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This might sound like a simple problem but I am not able to get a good solution. The problem is similar to a knapsack problem but slightly modified.

I have a bag which has a fixed capacity, say C. We have a list of items and their weights. The total weight of all the items is greater than C. How can I fit the maximum number of items in the bag (Also trying to best fill the bag) ?

I thought of sorting the list and select items until the bag is fully filled but the below example disproves the idea

C = 100 and L = 50, 40, 20, 30.

When I sort I get 20, 30, 40, 50 hence my allocation will be (20+30+40) = 90. But we can get a better combination (20+30+50) = 100.

The problem can be solved by transforming this problem into knapsack by giving the weights for each item equivalent to its weight. Is there any other algorithm ?

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Do you want to maximize the number of items, or do you want to make the bag as full as possible? –  user1990169 Nov 23 '13 at 4:55
@AbhishekBansal: I want to make the bag as full as possible. –  Neo Nov 23 '13 at 5:40
There is the simplex method. –  Niko Drašković Nov 23 '13 at 6:23
@NikoDrašković Plain Simplex method cannot be used for Integer Linear programming models. It has to be combined with sophisticated techniques like branch and bound etc to hope to get a solution in reasonable time. –  user1990169 Nov 23 '13 at 6:27
How many items do you have? What is the range of weights? What is the maximum capacity? Beyond certain limits, it's very difficult for the unbounded problem to be solved efficiently. With nice bounds placed on the problem, there's potential to reduce it. How much does inaccuracy cost? If you took the case with 90 instead of 100, how big of a loss does that actually represent? If the ongoing cost is sufficiently large, you may be justified paying professionals to solve it. There is a fairly large field called operations research that deals with these types of problems. –  bdean20 Nov 23 '13 at 9:25

2 Answers 2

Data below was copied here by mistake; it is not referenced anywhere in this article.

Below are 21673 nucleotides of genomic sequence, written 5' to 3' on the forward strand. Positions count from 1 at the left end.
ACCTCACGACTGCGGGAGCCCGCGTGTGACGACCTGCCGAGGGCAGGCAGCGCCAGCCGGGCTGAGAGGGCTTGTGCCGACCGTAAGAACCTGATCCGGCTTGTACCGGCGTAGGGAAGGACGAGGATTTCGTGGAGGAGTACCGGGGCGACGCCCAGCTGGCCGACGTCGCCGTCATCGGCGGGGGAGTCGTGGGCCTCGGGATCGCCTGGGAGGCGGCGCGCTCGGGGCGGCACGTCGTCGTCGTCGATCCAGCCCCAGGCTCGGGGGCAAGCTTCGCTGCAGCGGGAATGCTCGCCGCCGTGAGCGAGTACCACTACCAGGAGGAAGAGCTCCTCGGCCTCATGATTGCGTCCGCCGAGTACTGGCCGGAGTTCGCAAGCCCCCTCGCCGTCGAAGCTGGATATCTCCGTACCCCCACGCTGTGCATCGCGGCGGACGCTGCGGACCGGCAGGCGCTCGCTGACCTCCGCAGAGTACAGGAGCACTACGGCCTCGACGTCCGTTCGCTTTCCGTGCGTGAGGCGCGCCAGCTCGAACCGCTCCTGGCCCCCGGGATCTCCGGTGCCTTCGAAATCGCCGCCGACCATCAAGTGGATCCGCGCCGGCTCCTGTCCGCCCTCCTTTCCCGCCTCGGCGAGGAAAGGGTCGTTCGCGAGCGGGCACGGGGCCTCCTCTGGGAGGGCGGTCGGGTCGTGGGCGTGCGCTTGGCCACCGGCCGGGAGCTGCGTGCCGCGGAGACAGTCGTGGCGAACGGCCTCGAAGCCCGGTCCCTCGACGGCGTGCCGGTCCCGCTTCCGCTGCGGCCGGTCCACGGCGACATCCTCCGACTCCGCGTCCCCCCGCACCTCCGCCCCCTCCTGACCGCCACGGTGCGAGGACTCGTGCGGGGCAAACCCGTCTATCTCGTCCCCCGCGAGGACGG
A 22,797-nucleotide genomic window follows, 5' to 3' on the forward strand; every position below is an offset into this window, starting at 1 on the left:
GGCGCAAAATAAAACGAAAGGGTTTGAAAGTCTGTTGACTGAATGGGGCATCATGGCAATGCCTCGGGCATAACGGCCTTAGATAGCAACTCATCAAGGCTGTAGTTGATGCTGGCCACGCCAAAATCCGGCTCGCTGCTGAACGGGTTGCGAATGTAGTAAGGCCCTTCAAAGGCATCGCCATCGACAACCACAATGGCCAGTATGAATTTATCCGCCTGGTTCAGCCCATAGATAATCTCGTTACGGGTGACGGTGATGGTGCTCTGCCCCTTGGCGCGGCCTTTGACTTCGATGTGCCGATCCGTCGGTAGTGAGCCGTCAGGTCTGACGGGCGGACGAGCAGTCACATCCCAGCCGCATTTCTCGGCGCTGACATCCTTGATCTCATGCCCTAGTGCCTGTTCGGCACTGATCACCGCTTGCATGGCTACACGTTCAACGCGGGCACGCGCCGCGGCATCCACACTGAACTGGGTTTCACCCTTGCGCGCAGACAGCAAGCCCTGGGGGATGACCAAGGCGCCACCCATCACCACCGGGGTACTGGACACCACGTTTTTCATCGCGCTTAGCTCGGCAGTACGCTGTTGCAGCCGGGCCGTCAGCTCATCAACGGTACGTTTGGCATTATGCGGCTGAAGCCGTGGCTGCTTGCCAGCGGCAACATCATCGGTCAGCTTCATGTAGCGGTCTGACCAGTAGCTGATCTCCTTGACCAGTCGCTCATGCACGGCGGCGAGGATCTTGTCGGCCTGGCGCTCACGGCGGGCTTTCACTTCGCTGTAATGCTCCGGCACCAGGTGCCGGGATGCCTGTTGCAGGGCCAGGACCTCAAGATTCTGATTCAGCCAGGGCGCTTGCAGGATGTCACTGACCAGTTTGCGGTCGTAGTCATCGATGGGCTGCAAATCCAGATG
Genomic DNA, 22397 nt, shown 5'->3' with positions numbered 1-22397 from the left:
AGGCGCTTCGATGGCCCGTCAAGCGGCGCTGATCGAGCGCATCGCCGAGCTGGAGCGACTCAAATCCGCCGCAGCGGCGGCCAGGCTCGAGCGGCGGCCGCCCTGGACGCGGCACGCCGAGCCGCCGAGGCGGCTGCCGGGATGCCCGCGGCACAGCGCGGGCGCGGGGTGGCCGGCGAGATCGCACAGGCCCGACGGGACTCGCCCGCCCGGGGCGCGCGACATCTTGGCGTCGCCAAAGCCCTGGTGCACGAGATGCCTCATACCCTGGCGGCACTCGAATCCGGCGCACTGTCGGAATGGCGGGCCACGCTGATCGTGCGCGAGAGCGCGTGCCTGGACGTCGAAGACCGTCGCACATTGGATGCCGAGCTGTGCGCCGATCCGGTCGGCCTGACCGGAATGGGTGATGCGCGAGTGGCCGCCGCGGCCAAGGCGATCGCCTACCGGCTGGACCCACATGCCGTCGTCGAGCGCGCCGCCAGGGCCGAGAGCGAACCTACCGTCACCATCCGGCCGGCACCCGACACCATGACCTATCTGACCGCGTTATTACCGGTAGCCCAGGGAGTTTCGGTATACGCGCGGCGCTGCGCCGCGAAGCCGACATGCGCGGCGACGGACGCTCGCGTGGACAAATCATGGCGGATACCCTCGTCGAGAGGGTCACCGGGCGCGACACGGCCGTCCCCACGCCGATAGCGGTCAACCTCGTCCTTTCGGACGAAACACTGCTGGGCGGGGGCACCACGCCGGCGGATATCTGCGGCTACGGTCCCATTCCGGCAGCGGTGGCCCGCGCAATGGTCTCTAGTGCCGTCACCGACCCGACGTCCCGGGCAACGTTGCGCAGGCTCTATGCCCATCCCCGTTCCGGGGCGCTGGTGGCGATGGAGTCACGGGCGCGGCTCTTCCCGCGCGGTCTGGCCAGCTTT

up vote 1 down vote accepted

DISCLAIMER: This is not the most efficient solution; however, this is a solution.

I would -

  • Generate all possible sums
  • Filter sums by max capacity (bagSize)
  • Get the max sum from the generated sums
  • Filter sums by the max sum
  • Find and filter by the maximum number of items left

Here's an example in everyone's favorite language - Haskell!

import Data.List

knappsack bagSize items = answers
    sums = [(xs, sum xs) | xs <- subsequences items]
    sumFilter = filter ((<= bagSize) . snd) sums
    maxSum = foldl max 0 . map (sum . fst) $ sumFilter
    maxFilter = filter ((== maxSum) . snd) sumFilter
    maxLen = foldl max 0 . map (length . fst) $ maxFilter
    lenFilter = filter ((== maxLen) . length . fst) maxFilter
    answers = lenFilter
share|improve this answer
Generating all possible sums is a O(2^n) complexity, making this solution extremely inefficient. –  Niko Drašković Nov 23 '13 at 6:21
Since this is one of the solutions apart from knapsack, I am accepting it in spite of its high complexity. –  Neo Nov 24 '13 at 7:39
Wow, didn't see that coming! Note that Haskell performs lazy evaluation by default, so there is probably a good way to leverage that for a more efficient algorithm. Unfortunately, my solution provides all of the best answers, so it will evaluate everything. –  pyrospade Nov 24 '13 at 16:21

As per you comment, if the objective is to make the bag as full as possible, then the problem is just knapsack problem with the values being equal to their weights.

Solve it using dynamic programming technique given in Wikipedia.

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I know we can solve the problem by transferring it to a knapsack problem (I have mentioned it in the problem statement). But Knapsack is NP hard, I wanted to know if there a better algorithm. –  Neo Nov 23 '13 at 6:01
@Neo When you know that the problem is NP hard, it means that there is no known way to solve this problem in reasonable time. Dynamic Programming algorithm is Psuedo-polynomial in time complexity and that is the best known algorithm so far for solving such problems. –  user1990169 Nov 23 '13 at 6:04
I didn't know that the current problem was NP hard in the beginning, I thought since I was transforming the problem to knapsack, it was NP hard. I guess bdean20 has provided valuable comments on the problem and the nature of solution required. –  Neo Nov 23 '13 at 21:19

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